Make Them Love Their Jobs
Marshall Goldsmith / Business Week
August 11, 2008
As corporations’ expectations for their professionals have increased, professionals’ expectations for their leaders have also increased. Peter Drucker often talked about the importance of effectively leading knowledge workers—professionals who know more about what they are doing than their boss does.
In leading today’s knowledge workers, it is important to invert the pyramid and look at leadership vis-à-vis the wants and needs of the professional—as opposed to the skills of the leader. Today’s leaders may be judged more by the gifts they provide than the gifts that they possess. Here are some tips for successfully managing knowledge workers:
•Encourage their passion
When professionals were working 35-40 hours per week and taking four to five weeks of vacation, it was not so important that they loved what they did. But when professionals are working as many hours as they do today, it’s crucial that they love their work. Professionals need to look forward to going to work in the morning. The leaders of the future need to look for, support, and encourage passion in their professional employees. Leaders also need to “lead by example” and demonstrate this same passion. When I ask high-potential leaders why they stay with their companies, “I love working here!” is a very common response!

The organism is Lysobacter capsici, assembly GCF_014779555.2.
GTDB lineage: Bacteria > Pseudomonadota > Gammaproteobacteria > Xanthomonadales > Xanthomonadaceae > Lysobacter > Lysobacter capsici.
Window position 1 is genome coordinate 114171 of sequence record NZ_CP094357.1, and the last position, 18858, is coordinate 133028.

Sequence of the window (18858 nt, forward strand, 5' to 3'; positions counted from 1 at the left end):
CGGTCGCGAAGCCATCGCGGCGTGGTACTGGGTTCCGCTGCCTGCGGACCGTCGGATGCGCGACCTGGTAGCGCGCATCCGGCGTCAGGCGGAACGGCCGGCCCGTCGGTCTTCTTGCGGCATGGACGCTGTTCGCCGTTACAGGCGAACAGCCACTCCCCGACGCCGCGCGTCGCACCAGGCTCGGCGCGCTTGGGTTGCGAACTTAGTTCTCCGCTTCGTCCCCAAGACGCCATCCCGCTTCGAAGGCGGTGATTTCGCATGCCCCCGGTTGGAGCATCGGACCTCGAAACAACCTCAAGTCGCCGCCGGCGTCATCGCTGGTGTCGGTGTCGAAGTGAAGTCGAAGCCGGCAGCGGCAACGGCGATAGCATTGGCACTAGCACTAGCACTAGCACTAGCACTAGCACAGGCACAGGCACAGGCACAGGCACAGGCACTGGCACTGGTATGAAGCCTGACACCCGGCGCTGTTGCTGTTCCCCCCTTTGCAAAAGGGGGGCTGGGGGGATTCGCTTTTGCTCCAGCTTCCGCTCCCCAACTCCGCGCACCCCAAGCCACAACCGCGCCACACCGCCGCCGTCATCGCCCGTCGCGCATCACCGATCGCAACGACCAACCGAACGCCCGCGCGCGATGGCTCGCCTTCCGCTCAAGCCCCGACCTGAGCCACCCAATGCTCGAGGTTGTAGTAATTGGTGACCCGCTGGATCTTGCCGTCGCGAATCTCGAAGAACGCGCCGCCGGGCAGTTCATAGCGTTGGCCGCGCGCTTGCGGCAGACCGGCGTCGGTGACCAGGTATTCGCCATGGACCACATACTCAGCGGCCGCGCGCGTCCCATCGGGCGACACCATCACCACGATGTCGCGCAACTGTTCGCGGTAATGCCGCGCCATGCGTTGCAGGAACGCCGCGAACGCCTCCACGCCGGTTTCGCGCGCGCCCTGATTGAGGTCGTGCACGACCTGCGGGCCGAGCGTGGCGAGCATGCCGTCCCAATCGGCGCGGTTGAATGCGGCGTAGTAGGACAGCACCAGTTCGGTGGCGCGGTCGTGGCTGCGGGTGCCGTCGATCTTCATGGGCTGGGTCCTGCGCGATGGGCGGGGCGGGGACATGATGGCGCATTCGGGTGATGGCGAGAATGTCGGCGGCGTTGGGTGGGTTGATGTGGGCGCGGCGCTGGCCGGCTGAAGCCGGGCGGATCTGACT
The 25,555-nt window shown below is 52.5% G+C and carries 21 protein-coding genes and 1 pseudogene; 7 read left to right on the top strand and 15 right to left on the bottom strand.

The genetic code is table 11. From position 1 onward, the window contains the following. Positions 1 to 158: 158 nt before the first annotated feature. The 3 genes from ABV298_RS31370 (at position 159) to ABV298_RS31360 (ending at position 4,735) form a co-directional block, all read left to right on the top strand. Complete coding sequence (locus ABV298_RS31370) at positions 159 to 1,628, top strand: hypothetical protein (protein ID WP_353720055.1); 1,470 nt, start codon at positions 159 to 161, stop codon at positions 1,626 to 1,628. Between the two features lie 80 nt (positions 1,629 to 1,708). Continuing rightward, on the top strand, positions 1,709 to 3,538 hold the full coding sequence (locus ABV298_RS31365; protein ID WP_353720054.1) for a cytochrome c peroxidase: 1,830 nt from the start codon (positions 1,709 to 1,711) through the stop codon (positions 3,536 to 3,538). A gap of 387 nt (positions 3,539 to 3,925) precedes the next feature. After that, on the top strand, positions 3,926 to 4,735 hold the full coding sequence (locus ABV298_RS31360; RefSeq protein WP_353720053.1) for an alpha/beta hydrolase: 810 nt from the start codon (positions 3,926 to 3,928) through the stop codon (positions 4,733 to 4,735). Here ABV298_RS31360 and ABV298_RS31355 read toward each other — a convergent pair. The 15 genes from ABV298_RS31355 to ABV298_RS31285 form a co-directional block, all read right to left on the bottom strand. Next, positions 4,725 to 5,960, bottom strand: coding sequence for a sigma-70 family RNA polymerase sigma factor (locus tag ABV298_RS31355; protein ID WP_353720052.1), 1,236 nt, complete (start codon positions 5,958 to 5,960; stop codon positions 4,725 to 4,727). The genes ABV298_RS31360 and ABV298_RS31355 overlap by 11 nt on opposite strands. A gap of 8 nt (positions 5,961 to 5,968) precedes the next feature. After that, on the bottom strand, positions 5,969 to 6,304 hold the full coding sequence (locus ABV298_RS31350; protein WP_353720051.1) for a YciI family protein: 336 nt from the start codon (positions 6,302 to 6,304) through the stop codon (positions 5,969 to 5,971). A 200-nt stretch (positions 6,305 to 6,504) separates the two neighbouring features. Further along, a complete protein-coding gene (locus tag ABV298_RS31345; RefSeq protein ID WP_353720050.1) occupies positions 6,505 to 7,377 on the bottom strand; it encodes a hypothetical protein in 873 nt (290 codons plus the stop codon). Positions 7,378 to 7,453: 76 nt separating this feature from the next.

•Enhance their ability
As job security has decreased—and global competition has increased—the need to update and refine skills continually has become critical in maintaining professional careers. Leaders of the future will need to look beyond the skills needed for today and help professionals learn the skills that will be needed for tomorrow. One company renowned for educating its professionals has noted: “We cannot ensure your lifetime employment, but we can help ensure your lifetime employability.”. Top professionals will often be willing to accept less money for more growth. Loyalty will be gained through learning—not just earning.
•Value their time
As professionals have less disposable time, the value of their time increases. When asked to describe the qualities of leaders they do not respect, one of the most common answers from professionals is: “I hate it when leaders waste my time.” It is hard enough working 50-80 hours a week and doing what does matter. It is incredibly painful to work that much and then end up wasting time on things that don’t. Leaders will need to increase skills in protecting professionals from things that neither encourage their passion nor enhance their ability.